Finding Python Package Hashes Via the API

Last updated 31 January 2022

In a previous post, I discussed how to do repeatable python builds. I also mentioned it was too much of a hassle to check dependency hashes at install time. According to the pip documentation on the subject, hash checking does the following:

This protects against a compromise of PyPI or the HTTPS certificate chain. It also guards against a package changing without its version number changing (on indexes that allow this).

For the most part, I’m not too concerned about these things, but while researching this I was very confused about how difficult to use the pip hash command is. pip hash requires you to have already downloaded a dependency using pip download and it only gives you a single hash for the exact dependency file you downloaded. That means you can’t easily use it to generate a single requirements.txt or constraints.txt file that will work on different architectures or operating systems since each could have a different hash, especially for packages written in c or fortran. The way to deal with this is to provide multiple allowed --hash arguments to pip install, but there doesn’t seem to be an easy way to automate this using pip directly.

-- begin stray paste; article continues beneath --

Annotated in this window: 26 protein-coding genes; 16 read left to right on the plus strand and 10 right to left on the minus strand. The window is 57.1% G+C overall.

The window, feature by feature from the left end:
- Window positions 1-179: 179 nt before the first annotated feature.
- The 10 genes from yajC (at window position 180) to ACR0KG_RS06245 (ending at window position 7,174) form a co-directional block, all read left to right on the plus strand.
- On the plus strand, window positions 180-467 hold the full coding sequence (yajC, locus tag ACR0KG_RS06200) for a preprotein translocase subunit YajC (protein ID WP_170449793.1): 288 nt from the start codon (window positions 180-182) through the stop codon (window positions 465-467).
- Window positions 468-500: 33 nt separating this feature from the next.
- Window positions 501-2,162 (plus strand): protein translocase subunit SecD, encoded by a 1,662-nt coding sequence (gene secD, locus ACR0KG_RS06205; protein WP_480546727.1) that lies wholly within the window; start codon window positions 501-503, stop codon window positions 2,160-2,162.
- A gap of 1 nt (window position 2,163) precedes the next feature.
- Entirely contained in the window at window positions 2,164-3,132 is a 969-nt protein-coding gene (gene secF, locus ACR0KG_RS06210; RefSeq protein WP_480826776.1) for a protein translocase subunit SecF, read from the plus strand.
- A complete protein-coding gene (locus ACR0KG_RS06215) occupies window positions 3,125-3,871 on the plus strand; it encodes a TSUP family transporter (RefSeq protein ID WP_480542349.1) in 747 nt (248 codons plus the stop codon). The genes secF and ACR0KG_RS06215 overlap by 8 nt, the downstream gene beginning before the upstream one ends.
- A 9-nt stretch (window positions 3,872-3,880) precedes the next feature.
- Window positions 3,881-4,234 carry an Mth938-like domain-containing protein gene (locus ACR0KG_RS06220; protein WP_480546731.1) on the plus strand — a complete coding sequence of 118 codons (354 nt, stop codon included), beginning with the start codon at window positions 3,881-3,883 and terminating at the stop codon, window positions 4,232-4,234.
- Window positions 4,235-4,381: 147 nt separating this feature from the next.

I was curious about this, so I did a little digging and discovered that there is a convenient way to find all the hashes for a given package version using the pip json api.

For any given package version, you can hit$package/$version/json and get a response that includes the sha256 hash of each wheel or tarball available via pypi. The hashes are inside the various releases keys in the json response under digests then sha256. Using this information it’s straightforward to generate a --hash=sha256:$mysha for each of those to generate a fully hashed requirements.txt that works across operating systems and architectures.

Given this, I might re-think how much of a hassle doing hash-checking is.